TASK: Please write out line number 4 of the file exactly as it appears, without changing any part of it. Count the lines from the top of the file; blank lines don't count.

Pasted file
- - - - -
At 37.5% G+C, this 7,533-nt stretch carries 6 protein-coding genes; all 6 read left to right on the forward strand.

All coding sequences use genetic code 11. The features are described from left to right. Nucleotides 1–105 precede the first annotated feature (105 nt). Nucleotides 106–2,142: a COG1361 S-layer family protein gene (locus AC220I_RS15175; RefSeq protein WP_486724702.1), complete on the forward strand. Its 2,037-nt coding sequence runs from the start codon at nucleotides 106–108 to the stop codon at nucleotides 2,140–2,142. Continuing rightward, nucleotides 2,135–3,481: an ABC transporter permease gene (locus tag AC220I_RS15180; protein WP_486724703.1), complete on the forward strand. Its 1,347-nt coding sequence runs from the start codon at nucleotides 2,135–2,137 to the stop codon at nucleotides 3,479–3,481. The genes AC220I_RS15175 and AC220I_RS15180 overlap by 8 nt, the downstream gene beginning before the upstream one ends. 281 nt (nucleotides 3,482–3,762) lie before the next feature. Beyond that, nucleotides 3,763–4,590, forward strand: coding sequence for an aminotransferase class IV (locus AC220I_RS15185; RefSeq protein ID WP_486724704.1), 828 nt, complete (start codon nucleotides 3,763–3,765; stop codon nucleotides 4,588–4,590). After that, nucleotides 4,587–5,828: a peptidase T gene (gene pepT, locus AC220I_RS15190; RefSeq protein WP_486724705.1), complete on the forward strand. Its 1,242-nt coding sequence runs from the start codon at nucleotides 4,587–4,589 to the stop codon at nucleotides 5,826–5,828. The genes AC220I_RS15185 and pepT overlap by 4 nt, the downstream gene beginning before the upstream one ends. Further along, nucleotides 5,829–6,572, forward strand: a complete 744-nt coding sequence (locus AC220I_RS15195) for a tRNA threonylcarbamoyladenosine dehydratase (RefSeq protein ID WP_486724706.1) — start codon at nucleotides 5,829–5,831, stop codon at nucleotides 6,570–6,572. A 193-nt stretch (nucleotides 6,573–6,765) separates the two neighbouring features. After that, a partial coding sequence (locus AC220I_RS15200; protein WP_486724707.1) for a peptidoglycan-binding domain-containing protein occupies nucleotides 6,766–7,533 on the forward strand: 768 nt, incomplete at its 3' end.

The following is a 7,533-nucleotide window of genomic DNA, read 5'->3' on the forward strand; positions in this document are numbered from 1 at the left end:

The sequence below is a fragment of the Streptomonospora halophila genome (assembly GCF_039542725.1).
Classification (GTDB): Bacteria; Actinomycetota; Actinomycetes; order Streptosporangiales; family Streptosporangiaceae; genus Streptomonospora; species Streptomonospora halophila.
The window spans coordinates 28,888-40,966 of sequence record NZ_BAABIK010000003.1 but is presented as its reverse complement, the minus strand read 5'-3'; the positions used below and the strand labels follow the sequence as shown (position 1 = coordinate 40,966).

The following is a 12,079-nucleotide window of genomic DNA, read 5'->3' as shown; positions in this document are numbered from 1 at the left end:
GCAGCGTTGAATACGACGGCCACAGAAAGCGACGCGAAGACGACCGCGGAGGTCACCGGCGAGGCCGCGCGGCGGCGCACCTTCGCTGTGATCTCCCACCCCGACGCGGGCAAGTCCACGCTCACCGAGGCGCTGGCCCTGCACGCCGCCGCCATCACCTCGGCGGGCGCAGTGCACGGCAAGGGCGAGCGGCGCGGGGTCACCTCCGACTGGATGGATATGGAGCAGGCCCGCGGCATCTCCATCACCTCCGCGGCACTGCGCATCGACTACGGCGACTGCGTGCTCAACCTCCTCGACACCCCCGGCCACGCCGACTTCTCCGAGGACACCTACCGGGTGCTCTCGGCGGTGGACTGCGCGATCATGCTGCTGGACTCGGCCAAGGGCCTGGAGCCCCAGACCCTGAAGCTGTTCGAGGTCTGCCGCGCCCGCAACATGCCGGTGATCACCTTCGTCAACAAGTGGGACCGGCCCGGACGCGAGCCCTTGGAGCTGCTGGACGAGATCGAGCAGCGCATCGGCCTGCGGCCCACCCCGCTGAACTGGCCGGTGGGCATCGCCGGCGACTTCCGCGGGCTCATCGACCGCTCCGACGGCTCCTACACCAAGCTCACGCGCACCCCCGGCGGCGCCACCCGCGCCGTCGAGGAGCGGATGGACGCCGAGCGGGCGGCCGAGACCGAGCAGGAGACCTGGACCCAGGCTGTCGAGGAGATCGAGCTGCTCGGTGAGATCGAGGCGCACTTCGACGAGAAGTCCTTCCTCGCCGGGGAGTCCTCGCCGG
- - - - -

The sequence below is a fragment of the Streptomonospora halophila genome (assembly GCF_039542725.1).